May 4, 2008

My Design Board for the 10th Street Lofts

My design board for 10th Street Lofts, 1010 St. Charles St., St. Louis, MO. (Click on images to see larger view.)

It's been a while since I posted. One thing keeping me busy is my project to design the lobby for the 10th Street Lofts, downtown St. Louis -- 33 loft condos.

I created a design board for the 10th Street Lofts' board to review. Though I have been in business for 5 years plus, this is my first design board. I do mostly residential projects that don't require a full-scale design board, only the random rendering and gathered samples.

While my training has been informal -- I shadowed an interior designer in Bangkok, Thailand years ago -- I have benefited from good friends in the business who have mentored me.

Gina Adolphson, my partner for the Haven of Grace project, taught me how to use the prismacolor pens used on velum paper for architectural drawings. She also passed on tips for indicating certain features of the project. At the end of our three hour "training", Gina said: "There, you just got two semesters worth of training in three hours!"

Wow, I owe her.

I know I have much to learn, but I am proud of my first design board. It was tons of work, probably 40 hours total.

Here are the highlights:


My rendering of the corner seating area. The lamp is purposefully drawn over-scale because it is an over-scale lamp, very contemporary, very cool. I rendered this on velum using prismacolor pens that Gina Adolphson lent me. Thanks Gina!

The artwork in the space will be framed in antique (or look-alike) frames painted a high-gloss white. This is a nod to the past with a contemporary twist. The photos or artwork will represent the history of the area buildings when it was the heart of the garment district in St. Louis.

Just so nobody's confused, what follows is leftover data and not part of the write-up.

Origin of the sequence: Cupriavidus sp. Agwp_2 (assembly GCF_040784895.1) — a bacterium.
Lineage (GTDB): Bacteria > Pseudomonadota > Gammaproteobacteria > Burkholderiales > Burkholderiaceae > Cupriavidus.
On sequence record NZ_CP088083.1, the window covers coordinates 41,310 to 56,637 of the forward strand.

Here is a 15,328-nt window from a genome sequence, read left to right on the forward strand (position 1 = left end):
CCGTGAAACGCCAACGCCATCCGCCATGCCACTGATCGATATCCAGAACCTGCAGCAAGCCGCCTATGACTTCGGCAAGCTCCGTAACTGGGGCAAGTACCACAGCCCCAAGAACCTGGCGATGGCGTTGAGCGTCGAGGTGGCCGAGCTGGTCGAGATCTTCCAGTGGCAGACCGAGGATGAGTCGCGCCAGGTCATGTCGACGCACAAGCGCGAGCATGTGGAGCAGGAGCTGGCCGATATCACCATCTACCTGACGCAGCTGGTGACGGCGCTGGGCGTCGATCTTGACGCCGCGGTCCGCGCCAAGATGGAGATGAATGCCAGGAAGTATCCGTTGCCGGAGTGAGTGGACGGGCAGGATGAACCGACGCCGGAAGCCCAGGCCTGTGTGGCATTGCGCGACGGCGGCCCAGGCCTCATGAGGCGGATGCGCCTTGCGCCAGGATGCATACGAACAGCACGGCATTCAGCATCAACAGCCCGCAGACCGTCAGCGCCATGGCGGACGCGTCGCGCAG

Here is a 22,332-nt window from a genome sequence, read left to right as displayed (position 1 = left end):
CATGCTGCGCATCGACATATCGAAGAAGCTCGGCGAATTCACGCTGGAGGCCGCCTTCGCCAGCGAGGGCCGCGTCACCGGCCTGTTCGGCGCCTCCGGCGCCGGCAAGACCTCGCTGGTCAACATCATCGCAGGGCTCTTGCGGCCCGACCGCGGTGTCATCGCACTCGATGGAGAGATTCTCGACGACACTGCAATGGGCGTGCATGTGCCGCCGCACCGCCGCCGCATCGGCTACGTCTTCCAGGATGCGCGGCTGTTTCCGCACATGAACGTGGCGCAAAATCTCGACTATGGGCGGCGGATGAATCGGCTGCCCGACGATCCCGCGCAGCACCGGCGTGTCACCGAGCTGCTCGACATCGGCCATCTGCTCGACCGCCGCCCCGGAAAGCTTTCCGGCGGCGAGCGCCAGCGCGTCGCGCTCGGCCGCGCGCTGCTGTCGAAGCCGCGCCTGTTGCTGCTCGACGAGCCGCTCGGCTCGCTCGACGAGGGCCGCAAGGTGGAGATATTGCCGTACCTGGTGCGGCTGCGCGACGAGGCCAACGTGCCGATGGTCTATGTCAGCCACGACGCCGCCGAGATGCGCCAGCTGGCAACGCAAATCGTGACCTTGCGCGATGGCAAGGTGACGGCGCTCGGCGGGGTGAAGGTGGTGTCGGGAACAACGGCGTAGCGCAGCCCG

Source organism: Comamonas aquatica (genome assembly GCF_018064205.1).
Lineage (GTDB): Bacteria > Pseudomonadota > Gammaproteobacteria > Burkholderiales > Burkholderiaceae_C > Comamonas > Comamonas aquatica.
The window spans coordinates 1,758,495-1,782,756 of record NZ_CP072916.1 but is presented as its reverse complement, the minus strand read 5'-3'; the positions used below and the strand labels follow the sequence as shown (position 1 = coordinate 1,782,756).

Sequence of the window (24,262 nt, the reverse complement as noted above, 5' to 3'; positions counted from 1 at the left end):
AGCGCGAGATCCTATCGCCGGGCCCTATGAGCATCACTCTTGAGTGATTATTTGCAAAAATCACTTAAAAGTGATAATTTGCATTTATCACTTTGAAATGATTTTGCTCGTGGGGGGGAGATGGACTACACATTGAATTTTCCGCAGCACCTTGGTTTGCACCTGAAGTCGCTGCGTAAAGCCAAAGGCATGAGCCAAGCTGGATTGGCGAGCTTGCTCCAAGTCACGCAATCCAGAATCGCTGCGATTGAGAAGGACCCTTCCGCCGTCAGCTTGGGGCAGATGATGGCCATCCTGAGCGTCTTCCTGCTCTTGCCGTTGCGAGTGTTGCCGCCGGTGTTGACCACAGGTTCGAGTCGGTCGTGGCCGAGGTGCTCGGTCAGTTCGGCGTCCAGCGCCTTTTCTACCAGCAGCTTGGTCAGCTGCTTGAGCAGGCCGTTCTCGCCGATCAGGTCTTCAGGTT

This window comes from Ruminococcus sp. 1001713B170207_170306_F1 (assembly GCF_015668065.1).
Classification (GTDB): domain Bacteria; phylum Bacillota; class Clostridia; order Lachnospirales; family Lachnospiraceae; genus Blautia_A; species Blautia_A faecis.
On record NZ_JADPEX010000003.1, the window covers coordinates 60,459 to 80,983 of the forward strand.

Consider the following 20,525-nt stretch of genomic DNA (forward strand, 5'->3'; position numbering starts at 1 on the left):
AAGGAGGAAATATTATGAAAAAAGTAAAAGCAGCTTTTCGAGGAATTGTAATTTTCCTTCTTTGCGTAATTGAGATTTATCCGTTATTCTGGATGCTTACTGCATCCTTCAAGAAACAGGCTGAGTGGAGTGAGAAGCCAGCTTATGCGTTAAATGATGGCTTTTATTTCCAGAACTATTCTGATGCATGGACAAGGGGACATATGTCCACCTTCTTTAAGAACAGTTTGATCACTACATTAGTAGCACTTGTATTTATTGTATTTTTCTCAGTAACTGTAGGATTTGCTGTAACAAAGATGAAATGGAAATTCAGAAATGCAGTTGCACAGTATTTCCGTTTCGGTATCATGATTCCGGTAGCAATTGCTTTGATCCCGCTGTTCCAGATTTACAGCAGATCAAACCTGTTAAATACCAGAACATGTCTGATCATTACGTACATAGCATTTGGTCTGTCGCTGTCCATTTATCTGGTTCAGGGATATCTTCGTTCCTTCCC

We anticipate partnering with the Missouri History Museum to tell the story using advertisements and photos of the period. We'll colorize these in pop colors for a modern twist. Around the corner will be a display in a more traditional treatment -- museum gallery style -- that will further tell the story.


My rendering of the floor plan was tricky. I wanted to show the amazing floor we are proposing using a new material, a chameleon floor that changes colors with the light and depending where you are standing looks either emerald green or warm steel gray. To my knowledge, this floor has never been introduced in St. Louis. It was proposed to us by Decorative Concrete.

Below photos show the chameleon affect. In the above floor plan I tried to show how the light hitting the floor from the windows brings out the green hue. The overall appearance is a ed look, similar to stained concrete, but more iridescent and changing with the light.






In the upper left-hand corner of the board I presented photos from the early time period, the buildings and people in industry. The Merchandise Mart building is highlighted in orange. The 10th Street Lofts was an annex to the Merchandise Mart, used for various purposes including storage and label making for the garment district.

Most loft buildings in the area have very small lobbies. Ours is nearly 800 square feet, almost two to three times the size of most downtown lobbies. We believe our ample space presents us with a great opportunity to highlight the history of the area. We are grateful for the Missouri History Museum's interest to partner on this project.